French women saw Baker as their heroine. By the fall of 1926, there were Josephine Baker dolls, costumes, and perfumes. The women of Paris wanted her look. She became an icon for the French women’s rights movement.
At age 20, Baker fell in love again. She met Pepito de Abatino, a Sicilian gigolo who spoke four languages. A self-proclaimed count who was penniless yet traveled in all the right circles, Pepito became her manager and took as his first task to provide her with an education. He saw to it that she learned to read and write and speak proper French. He educated her in music, art, and the social graces. Once introduced to learning, she never stopped.
By 1930, Baker had begun to mature. She and Pepito moved to a large estate outside of Paris where she collected unwanted animals. In 1931, one reporter said, “She left us a Negresse, droll and primitive; she comes back a great artist.” In the early 1930’s, Josephine began a successful recording career and stared in several motion pictures.
She felt, however, she still had her home country to conquer. In 1935, she went to New York to perform in the “Ziegfeld Follies,” where she starred with Fanny Brice and Bob Hope. However, her appearance drew disastrous reviews, which she blamed on Pepito. So angry was he that he left New York for Paris and never spoke to Josephine again. He died a few months later.
Baker returned to Paris in 1937, married Frenchman Jean Lion, and became a French citizen. Her love for France was so great that when the war broke out, she volunteered to spy for France. She became an “honorable correspondent,” smuggling intelligence to the resistance in Portugal coded within her sheet music. After the war, she was awarded the Croix de guerre, the Rosette de la Resistance, and was made a Chevalier of the Legion d’honneur.
In 1947, Baker married Jo Bouillon. The marriage would last ten years until they divorced in 1957.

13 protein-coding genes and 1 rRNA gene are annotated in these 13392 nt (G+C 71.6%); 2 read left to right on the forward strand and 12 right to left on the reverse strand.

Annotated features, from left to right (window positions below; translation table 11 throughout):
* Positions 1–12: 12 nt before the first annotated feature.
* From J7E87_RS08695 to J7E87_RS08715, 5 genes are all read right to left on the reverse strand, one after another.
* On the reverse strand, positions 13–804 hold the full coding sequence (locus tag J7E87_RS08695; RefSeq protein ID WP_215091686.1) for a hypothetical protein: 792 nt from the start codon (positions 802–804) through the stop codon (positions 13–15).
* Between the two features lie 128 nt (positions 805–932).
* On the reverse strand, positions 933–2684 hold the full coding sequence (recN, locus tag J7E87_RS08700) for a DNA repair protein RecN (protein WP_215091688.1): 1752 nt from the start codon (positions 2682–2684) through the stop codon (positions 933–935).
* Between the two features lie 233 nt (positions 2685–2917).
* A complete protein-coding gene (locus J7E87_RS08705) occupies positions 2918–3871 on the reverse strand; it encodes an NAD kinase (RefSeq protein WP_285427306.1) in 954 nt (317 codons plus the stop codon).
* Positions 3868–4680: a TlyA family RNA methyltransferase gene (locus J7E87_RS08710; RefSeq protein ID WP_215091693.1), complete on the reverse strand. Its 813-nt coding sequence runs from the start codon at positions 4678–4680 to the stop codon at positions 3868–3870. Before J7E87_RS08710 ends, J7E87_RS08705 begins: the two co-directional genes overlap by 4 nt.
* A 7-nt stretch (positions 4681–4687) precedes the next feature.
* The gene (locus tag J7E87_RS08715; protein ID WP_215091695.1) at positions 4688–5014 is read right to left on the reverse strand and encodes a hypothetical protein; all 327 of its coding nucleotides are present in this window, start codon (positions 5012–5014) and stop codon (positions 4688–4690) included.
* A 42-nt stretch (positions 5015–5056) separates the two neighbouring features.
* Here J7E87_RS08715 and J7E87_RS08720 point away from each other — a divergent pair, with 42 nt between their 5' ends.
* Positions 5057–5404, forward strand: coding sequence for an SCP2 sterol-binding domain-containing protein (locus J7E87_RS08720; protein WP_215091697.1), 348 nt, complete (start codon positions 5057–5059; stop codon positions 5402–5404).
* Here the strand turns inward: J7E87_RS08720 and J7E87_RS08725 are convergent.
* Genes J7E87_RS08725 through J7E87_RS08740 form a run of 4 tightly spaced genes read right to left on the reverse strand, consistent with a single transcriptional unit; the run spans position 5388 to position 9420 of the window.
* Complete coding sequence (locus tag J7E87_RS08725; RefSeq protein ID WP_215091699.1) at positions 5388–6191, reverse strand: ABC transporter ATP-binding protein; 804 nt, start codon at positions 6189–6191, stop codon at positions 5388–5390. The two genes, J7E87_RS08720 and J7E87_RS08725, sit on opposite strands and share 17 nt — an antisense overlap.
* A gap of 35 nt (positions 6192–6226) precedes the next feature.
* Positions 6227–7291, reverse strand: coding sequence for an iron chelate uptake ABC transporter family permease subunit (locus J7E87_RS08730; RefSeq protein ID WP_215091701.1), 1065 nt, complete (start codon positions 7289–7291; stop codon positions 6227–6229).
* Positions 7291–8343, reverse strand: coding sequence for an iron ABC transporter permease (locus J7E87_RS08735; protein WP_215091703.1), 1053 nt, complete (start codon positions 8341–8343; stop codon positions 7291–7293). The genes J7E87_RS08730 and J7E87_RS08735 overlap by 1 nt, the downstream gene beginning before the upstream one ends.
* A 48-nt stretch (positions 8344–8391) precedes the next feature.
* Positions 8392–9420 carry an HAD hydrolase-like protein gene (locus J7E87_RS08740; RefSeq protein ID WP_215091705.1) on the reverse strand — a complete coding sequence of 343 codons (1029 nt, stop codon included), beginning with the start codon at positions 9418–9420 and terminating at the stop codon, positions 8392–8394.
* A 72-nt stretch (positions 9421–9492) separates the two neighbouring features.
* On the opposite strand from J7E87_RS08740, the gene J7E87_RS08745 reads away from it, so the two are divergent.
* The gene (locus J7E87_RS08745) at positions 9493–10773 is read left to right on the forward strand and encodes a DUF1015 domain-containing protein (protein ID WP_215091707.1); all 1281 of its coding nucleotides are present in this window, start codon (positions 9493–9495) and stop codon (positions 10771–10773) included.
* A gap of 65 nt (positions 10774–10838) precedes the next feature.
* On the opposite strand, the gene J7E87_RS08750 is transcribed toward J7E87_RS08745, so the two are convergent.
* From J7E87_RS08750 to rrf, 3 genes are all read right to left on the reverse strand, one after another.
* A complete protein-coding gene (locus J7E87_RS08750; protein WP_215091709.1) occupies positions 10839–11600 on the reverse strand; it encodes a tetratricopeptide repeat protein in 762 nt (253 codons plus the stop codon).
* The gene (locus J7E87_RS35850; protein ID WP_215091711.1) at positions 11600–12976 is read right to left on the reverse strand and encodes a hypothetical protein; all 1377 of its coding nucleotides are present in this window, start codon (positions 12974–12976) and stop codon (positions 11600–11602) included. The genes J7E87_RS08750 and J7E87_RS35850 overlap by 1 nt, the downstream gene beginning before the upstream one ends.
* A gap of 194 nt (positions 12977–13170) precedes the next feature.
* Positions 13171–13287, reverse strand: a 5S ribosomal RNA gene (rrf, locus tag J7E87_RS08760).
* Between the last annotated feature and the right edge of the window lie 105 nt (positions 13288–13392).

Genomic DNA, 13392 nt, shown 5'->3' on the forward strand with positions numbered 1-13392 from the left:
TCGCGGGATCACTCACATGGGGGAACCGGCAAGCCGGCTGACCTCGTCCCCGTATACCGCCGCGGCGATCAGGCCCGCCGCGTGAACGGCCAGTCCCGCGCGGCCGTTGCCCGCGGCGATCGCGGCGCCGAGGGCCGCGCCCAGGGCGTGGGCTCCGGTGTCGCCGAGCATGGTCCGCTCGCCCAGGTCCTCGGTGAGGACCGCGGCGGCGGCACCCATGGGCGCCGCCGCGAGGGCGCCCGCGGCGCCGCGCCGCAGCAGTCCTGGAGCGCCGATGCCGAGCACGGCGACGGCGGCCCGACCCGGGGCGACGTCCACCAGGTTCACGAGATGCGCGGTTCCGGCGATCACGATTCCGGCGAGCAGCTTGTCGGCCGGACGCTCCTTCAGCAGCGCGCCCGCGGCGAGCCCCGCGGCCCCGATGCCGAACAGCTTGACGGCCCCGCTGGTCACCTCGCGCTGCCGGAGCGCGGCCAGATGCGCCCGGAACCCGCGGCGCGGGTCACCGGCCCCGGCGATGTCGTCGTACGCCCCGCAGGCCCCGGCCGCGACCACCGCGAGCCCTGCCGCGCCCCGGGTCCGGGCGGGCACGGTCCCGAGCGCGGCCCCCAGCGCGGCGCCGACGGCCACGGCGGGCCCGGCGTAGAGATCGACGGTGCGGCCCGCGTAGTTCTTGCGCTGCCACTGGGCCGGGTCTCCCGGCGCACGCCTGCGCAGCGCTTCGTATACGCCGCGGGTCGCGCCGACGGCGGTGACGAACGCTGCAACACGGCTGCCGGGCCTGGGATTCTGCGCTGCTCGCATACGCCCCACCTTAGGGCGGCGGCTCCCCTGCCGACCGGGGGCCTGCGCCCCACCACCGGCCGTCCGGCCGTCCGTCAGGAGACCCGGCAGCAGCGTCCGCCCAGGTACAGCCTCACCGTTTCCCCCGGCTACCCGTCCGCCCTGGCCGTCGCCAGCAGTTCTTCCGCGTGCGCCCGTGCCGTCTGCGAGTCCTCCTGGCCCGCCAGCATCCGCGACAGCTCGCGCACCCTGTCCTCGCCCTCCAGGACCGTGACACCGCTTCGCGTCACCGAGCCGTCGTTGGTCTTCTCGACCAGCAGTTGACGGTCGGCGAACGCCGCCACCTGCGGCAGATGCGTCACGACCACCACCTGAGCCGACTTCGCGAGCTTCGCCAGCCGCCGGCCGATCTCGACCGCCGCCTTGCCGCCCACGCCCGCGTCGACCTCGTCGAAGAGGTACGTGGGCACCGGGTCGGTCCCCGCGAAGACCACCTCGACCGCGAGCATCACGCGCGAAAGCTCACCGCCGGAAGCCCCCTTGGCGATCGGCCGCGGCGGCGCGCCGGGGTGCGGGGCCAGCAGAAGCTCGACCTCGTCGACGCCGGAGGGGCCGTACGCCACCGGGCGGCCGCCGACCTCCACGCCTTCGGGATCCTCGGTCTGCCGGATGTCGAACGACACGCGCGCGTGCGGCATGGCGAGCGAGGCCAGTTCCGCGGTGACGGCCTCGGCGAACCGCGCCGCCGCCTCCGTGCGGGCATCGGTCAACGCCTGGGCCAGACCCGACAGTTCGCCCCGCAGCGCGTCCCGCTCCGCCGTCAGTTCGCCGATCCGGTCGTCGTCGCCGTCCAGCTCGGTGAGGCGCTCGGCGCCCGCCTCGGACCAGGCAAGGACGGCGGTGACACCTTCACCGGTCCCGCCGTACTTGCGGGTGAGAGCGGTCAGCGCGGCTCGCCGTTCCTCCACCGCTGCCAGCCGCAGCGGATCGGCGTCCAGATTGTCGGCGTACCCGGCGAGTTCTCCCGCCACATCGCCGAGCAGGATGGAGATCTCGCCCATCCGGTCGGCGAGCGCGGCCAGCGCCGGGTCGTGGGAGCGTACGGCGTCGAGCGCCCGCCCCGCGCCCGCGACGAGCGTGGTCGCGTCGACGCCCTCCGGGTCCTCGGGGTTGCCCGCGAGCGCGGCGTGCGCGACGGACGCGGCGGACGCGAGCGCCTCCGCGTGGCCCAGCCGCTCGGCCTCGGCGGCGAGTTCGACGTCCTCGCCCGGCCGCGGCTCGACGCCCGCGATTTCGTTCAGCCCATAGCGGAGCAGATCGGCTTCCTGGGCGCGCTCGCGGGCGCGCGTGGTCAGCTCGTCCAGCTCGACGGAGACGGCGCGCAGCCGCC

During the marriage, Baker began to focus on civil rights activism. She adopted 12 multi-ethnic orphans called her “Rainbow Tribe,” children from Israel, Algeria, Japan, Venezuela and Morocco.
In 1951, while in New York City, she attempted to eat at the Stork Club where she was refused service. Actress Grace Kelly, seeing what had happened, rushed over and the two stormed out of the club. They remained good friends until her death.
In 1963, during the march on Washington, Baker was on the podium beside Martin Luther King, Jr. She was the only woman to speak that day.
In January 1966, Fidel Castro asked her to perform in Havana, Cuba. Her show was seen by record breaking crowds.
Few can question her role as a civil rights activist. When Baker came to New York in 1973 to perform at Carnegie Hall, she required the theaters to not only hire black workers but to allow blacks to sit at the front of the theater.
On April 8, 1975, to celebrate her 50 years of performances, Prince Rainier and Princess Grace of Monaco, and Jacqueline Kennedy Onassis financed a retrospective revue at the Théâtre Bobino in Paris. The star was none other than Josephine Baker herself.
Four days later, she was found in her bed in a coma. She died later that day at age 68.
Josephine Baker was the first American woman to receive a funeral with full French military honors. There is no song that is more identified with her than “J’ai Deux Amours [I Have Two Loves].” https://www.youtube.com/watch?v=suPSPKpF8SY
1.The cover of the 2010 auction catalogue of Ken Oden collection is courtesy of Jackson’s International Auctioneers, Cedar Falls, Iowa U.S.A.
2. This article appeared in different form in the June 2014 issue of American Philatelist.